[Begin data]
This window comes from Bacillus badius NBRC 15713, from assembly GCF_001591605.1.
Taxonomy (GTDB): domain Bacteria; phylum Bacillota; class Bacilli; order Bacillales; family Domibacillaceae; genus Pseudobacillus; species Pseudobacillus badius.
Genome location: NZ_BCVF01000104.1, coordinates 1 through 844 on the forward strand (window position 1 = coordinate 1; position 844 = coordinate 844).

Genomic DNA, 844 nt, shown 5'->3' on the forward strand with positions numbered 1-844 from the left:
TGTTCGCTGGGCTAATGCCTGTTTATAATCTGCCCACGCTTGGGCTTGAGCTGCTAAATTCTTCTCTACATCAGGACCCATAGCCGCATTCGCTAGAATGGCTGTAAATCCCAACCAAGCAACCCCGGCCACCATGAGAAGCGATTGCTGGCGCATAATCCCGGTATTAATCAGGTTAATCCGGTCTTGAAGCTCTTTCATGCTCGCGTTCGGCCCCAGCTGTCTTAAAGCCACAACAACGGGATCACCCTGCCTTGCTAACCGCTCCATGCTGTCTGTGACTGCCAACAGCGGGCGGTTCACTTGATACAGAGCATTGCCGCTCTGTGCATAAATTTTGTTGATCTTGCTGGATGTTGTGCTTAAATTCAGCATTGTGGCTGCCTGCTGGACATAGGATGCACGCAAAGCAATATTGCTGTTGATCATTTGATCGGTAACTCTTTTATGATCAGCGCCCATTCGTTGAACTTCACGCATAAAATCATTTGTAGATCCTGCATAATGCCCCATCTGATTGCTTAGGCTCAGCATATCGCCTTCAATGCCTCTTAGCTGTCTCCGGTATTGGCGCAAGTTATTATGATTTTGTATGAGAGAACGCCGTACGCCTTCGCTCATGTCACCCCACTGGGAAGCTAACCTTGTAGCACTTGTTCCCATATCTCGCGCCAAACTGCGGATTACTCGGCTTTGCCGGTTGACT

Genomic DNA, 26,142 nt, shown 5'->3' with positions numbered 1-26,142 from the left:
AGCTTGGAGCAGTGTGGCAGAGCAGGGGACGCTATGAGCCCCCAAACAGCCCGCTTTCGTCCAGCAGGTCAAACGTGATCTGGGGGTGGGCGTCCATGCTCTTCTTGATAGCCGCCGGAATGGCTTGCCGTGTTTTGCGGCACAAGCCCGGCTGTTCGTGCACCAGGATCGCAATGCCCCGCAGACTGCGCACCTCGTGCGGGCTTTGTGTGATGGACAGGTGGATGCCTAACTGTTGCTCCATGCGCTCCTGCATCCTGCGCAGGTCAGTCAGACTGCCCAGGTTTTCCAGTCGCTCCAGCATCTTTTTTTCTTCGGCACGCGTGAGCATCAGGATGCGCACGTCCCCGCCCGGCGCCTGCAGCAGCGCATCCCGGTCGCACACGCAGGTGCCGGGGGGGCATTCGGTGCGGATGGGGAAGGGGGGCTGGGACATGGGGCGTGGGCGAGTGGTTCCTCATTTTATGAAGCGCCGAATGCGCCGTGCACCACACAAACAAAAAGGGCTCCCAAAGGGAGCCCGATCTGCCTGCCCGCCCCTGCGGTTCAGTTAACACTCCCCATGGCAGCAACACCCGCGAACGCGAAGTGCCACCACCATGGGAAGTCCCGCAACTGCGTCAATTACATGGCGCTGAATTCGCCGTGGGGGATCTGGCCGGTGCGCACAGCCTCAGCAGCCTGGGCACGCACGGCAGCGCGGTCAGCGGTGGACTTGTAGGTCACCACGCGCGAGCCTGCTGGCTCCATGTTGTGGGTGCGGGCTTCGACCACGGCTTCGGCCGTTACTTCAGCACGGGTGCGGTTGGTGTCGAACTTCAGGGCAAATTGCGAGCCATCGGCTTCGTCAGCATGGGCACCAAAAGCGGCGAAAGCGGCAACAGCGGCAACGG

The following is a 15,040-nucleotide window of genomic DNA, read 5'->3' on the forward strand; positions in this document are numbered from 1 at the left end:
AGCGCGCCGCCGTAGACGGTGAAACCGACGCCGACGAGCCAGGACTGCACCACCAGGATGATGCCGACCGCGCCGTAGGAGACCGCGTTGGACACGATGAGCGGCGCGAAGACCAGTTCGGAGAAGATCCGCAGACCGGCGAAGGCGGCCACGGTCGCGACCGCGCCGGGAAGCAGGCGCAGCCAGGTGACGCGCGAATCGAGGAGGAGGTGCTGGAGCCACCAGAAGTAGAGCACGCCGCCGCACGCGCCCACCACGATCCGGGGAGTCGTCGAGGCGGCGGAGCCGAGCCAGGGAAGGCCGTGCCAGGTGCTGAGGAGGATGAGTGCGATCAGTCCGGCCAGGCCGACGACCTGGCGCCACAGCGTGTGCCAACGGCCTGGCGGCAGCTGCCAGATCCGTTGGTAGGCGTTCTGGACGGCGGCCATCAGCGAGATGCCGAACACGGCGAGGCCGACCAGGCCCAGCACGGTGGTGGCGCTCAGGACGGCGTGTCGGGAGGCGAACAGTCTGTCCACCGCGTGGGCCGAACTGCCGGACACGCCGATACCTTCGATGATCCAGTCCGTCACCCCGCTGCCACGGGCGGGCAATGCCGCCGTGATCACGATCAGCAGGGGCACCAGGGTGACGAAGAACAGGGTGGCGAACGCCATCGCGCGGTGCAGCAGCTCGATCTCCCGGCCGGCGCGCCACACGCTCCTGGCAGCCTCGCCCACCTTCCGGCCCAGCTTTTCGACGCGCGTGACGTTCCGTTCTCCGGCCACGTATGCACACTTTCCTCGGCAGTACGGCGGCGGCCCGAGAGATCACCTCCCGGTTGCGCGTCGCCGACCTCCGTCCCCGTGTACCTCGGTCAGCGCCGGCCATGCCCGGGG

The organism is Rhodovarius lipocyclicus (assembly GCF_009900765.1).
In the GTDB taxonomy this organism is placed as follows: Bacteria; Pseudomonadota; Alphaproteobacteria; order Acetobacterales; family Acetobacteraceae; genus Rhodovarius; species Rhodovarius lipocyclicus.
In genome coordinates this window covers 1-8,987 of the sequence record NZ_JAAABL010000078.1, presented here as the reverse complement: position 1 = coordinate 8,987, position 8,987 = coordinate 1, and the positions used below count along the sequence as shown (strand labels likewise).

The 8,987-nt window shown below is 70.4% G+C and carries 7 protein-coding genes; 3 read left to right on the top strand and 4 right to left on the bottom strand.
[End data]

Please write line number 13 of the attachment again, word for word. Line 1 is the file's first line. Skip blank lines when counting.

The 8,987-nt window shown below is 70.4% G+C and carries 7 protein-coding genes; 3 read left to right on the top strand and 4 right to left on the bottom strand.